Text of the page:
Singapore Airlines introduces an all-business service to the U.S.

By Andrew Compart

Singapore Air Biz classSingapore Airlines will convert five Airbus ultra long-range aircraft into an all-business-class configuration this fall for its daily nonstop flights from Newark and Los Angeles to Singapore.

All of the A340-500s for the routes will be converted by late September.

Singapore Airlines said persistent, high demand for premium-class seating on flights provided the business case for making the change to business-class-only service. Airline spokesman James Boyd said the airline consistently has wait lists for business-class seats several days of the week, even though it has been charging a 15% higher fare than for competing one-stop services. The premium will rise to about 20% after the conversion and upgrade, he said.

Customers currently booked in economy on A340-500 flights who will be affected by the phased-in conversion will be re-accommodated where possible on existing Singapore Airlines services between Singapore and Los Angeles or New York -- most likely its one-stop options on the routes, Boyd said.

In the future, customers looking to fly in economy between Singapore and Los Angeles or New York can book on the existing one-stop flights. The airline operates a daily, three-class flight between Singapore and New York's Kennedy via Frankfurt on 747 aircraft.

Between Singapore and Los Angeles, the carrier operates a daily, three-class flight via Tokyo on 747 aircraft and two-class service via Taipei four times a week on 777 aircraft.

The airline said the retrofitting of the A340 aircraft on the Newark-Singapore route will begin in mid-May and be completed by the end of June. It did not yet know exactly when the retrofitting would begin for aircraft on the Los Angeles-Singapore route (it might be midsummer) but said all of them would be converted by late September.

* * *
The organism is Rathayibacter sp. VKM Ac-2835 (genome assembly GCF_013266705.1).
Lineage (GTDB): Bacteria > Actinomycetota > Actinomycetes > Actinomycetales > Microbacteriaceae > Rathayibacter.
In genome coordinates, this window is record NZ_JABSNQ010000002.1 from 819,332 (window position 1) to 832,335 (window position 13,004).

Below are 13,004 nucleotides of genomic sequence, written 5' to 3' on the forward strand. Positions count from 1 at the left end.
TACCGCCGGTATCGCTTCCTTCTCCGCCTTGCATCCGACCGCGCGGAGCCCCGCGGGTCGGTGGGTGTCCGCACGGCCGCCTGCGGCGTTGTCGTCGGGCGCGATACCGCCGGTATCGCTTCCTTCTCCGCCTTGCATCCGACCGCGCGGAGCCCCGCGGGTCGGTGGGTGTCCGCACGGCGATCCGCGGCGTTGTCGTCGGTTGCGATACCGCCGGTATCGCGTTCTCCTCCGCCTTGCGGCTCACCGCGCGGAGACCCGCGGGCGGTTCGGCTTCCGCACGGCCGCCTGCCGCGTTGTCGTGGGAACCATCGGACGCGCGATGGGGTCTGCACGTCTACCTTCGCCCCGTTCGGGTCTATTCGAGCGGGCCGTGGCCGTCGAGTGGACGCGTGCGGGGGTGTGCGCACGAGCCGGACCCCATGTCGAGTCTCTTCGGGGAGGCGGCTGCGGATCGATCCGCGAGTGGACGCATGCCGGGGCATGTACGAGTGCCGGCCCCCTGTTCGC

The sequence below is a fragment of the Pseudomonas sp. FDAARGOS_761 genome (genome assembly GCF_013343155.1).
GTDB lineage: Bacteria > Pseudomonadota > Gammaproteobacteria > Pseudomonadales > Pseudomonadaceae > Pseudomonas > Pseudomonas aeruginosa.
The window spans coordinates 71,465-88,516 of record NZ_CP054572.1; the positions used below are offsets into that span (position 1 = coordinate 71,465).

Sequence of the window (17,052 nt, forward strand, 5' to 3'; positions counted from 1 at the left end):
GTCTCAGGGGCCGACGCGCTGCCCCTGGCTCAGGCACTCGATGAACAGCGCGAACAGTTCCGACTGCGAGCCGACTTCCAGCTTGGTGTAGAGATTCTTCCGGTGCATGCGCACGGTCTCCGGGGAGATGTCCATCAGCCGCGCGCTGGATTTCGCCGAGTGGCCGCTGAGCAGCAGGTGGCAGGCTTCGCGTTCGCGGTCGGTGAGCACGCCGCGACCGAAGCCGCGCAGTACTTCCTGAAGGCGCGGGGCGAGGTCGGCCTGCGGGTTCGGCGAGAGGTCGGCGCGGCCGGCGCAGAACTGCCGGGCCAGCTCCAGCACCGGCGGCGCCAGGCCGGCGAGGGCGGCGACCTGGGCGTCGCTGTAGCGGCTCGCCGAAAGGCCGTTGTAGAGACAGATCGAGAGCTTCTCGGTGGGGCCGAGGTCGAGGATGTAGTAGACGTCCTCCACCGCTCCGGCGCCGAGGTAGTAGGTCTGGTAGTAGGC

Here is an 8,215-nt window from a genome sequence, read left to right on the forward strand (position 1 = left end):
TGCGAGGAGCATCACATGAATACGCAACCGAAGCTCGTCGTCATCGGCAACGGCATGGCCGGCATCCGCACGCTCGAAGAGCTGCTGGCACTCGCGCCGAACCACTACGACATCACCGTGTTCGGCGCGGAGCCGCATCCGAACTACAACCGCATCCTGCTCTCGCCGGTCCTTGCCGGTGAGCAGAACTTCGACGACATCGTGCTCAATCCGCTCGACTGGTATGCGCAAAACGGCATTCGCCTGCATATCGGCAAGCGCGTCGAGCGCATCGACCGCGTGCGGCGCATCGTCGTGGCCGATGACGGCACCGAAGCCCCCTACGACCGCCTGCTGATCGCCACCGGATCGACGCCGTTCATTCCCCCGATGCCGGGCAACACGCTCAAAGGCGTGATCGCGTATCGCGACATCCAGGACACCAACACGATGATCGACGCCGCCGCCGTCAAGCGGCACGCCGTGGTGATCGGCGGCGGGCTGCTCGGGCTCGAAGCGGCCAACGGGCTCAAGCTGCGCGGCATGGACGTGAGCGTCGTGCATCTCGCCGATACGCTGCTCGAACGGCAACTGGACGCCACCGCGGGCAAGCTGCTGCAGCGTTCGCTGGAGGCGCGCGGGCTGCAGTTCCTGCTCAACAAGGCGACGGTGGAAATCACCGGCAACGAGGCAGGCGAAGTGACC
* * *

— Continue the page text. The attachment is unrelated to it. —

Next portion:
The changeover will require each of the five A340 aircraft to be retrofitted in turn. To manage that, the daily Los Angeles-Singapore nonstop will not operate on Tuesdays between mid-May and late-June. There will be no change to the service frequency from Newark.

Singapore said the A340’s current two-class, 181-seat configuration will be replaced with 100 30-inch-wide seats in a 1-2-1 configuration, giving everyone aisle access.  The seats will be the same as those on its A380 and 777-300ER fleet: 30 inches wide and convertible to a horizontal flat bed.

The number of entertainment system options, now about 450 on the A340, will expand to 1,004, Boyd said. That number includes movies, music, video games and work software applications.

To contact reporter Andrew Compart, send e-mail to acompart@travelweekly.com.

 

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